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Islam, Women and Feminism ( 21 May 2018, NewAgeIslam.Com)

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Pakistani Woman Acquitted After Wrongfully Jailed For 20 Years

New Age Islam News Bureau

21 May 2018

Nawab was just 16 years old when someone slit the throats of her parents. (AFP)



 Khyber Pakhtunkhwa Appoints First Lady Muharrar

 Giza Establishes the First Women and Girls Zone in Egypt

 Dr Aafia’s Family ‘Rejects’ Rumours of Her Death

 US Embassy in Egypt, UN Women Open Imbaba's First Women’s ‘Hub as Part of Safe Cities Initiative

 Saudi Female Engineers Head to Panama to Compete With the Best at P&G CEO Challenge

 Iran: Women's Addiction Has Risen To 12 Per Cent

Compiled by New Age Islam News Bureau




Pakistani Woman Acquitted After Wrongfully Jailed For 20 Years

20 May 2018

Asma Nawab spent two decades in jail, wrongfully accused of murdering her family. Finally acquitted, she is seeking a new life, free from whispers and memories.

Nawab was just 16 years old when someone slit the throats of her parents and only brother during an attempted robbery at their home in Pakistan’s port city of Karachi in 1998.

With the killings dominating headlines, prosecutors pushed for swift justice in a 12-day trial that ended with a death sentence handed to Nawab and her then-fiance.

The next 20 years were”very painful”, Nawab, now 36, says tearfully.

At first the other inmates were sceptical at her protests of innocence, but eventually she formed a new ”family” of women - some convicted of kidnappings, others of murders.

They supported one another when progress on their cases was poor, or family neglected them.

“We would cry on Eid and other festivals... It was very painful. I would feel it intensely” when relatives failed to visit, she said through sobs.”Only once my uncle came to see me.”

Though her trial was speedy, her appeal moved at a glacial speed through the justice system.

Supreme Court petition in 2015

It was not until 2015 that her lawyers petitioned the Supreme Court, which - after a three-year hearing - ordered Nawab released due to lack of evidence last month.

“The verdict of this case was given in 12 days but it took 19 and a half years to dispose of the appeals” her lawyer Javed Chatari said.

Nawab said the acquittal left her stunned “I really couldn’t believe it” she said.

The verdict left her “perplexed” she said, and she struggled to understand what would come next.”How would I face the world after living so long in jail?”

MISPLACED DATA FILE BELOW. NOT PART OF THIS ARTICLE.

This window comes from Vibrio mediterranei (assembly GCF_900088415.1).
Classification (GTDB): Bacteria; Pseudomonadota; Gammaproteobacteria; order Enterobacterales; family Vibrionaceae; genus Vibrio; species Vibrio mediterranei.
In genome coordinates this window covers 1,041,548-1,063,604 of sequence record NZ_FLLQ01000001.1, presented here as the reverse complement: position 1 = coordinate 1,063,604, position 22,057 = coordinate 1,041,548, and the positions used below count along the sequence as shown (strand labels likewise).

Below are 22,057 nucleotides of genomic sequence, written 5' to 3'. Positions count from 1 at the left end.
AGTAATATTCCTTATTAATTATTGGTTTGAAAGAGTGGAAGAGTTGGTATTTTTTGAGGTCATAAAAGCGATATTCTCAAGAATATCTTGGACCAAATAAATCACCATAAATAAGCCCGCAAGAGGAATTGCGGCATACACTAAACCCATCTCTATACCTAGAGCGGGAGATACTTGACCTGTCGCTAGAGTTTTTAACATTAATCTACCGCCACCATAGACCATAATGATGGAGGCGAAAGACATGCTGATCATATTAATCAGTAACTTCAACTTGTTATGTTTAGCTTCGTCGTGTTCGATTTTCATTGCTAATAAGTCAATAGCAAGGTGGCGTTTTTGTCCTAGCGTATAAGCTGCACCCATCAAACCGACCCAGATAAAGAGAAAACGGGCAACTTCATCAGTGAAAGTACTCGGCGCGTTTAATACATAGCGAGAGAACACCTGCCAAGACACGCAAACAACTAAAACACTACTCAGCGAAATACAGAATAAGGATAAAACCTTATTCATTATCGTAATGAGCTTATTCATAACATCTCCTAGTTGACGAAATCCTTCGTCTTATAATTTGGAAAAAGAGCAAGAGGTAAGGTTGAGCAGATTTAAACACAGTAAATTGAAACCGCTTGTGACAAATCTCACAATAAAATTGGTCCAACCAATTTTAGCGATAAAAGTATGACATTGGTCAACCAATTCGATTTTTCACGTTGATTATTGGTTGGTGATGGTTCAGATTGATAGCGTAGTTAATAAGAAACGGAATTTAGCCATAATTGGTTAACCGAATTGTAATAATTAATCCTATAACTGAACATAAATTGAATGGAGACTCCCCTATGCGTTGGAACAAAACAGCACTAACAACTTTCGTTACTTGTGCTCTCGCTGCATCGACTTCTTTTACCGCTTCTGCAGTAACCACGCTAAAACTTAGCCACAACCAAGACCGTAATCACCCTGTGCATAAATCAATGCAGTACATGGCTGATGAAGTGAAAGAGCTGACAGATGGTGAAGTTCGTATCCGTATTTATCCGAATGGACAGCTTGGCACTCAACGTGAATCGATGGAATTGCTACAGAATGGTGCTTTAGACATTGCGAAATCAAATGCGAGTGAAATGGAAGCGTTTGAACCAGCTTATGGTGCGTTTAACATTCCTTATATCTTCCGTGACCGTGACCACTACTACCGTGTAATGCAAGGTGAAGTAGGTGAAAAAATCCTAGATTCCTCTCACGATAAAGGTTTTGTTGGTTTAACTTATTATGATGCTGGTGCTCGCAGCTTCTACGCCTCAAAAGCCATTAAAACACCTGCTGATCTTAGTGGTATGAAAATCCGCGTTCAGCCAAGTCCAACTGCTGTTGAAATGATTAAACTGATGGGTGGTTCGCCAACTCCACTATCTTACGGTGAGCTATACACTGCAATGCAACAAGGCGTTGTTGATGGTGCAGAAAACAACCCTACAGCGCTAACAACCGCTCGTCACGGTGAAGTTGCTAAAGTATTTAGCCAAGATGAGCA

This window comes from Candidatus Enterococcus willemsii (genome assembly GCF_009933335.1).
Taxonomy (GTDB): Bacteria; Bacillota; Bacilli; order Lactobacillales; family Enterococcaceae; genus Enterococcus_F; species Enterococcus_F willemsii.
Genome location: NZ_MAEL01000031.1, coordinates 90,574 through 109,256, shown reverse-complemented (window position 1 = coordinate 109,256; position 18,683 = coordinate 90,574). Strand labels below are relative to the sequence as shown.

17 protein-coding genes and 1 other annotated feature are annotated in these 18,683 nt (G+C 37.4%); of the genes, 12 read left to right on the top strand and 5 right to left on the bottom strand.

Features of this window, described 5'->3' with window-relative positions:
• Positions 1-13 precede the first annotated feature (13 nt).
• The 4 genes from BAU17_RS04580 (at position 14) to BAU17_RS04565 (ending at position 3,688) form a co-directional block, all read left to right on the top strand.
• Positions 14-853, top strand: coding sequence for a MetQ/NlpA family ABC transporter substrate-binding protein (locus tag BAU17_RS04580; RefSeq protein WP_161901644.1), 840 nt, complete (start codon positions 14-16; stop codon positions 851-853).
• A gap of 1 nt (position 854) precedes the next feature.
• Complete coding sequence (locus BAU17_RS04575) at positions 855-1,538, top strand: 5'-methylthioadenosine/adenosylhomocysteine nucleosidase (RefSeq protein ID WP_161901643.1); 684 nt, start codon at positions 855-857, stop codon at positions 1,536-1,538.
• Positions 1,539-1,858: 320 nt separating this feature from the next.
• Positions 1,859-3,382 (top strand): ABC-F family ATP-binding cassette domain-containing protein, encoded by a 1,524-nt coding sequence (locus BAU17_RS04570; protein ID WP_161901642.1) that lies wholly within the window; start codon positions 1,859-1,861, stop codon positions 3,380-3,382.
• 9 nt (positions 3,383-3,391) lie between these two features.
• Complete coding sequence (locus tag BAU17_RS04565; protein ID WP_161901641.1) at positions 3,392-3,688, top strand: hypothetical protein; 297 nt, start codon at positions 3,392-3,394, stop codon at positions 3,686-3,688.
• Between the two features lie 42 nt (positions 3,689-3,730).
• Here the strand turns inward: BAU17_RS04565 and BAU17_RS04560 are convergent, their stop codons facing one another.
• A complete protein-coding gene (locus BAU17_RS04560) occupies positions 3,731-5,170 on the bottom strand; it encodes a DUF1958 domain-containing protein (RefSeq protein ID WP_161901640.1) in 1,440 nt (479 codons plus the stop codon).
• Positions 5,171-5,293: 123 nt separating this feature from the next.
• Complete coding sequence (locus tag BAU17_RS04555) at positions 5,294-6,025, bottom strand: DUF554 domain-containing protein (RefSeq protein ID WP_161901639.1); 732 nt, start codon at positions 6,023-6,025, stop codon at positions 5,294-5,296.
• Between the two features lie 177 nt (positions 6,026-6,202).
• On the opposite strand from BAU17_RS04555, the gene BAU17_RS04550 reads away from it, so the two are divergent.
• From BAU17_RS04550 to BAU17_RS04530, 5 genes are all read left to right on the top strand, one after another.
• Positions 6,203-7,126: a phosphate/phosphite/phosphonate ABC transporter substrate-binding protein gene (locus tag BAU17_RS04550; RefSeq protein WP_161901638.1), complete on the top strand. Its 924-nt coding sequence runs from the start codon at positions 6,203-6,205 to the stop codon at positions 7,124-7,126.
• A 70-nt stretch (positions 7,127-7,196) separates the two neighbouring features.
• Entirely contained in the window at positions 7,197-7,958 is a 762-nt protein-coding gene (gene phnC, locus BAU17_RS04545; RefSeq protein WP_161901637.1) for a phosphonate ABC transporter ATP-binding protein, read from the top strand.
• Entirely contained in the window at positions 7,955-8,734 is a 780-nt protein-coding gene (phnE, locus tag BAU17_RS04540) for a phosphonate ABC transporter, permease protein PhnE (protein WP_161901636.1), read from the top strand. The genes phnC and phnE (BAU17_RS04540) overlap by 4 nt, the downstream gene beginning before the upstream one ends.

The judicial system

Stories like Nawab’s are common, where the judiciary lacks the capacity to cope with the country’s surging population and an expanding case load, resulting in a mammoth backlog.

In 2017 alone, there were more than 38,000 cases pending in Pakistan’s Supreme Court in addition to hundreds of thousands awaiting trial across the judiciary, according to a Human Rights Commission Pakistan report released in April.

“Unequal power structures allow for people with advantage - money or power - to rise above the law. For the poor, the system is sluggish and sometimes is so weak that it is safe to label it as almost non-existent” said lawyer Benazir Jaoti, who specializes in women’s legal and political empowerment in Pakistan.

“Within the system, women are one of the groups of people that are significantly disadvantaged, it being a patriarchal society and a patriarchal system.”

Even when the system finally comes through as it did with Nawab’s acquittal, that is usually as far as it goes, leaving those whose lives have been dismantled to repair the damage with little or no support.

What’s next for Asma?

Nawab has had little to return to since leaving Karachi’s central prison in early April.

With her loved ones dead, her family house was looted then fell into disrepair.

Any potential compensation from the state will take time to process, her lawyer admits, acknowledging there’s a high chance she will receive nothing. In the meantime, she is unemployed.

During her first visit back to her humble family home she quietly wept as her lawyer broke the gate’s lock with a hammer.

“(The police) left nothing behind” she said after walking through the dilapidated house covered in dust and cobwebs.

“I lost my parents and now I see none of their belongings.


Khyber Pakhtunkhwa Appoints First Lady Muharrar

May 21, 2018

PESHAWAR: Khyber Pakhtunkhwa (KP), which is considered a conservative province of Pakistan, has appointed the first female Muharrar in Kohat police in a bid to introduce gender equality in the department.

“Zobia Musarrat’s appointed was done purely on merit”, District Police Officer (DPO) Abbas Majeed Marwat told a local media outlet on Sunday.

The offer was open to everyone. However, the interested officers were called for their knowledge about law. In the end, she topped the exams and got selected on the basis of her overall results”, the DPO added.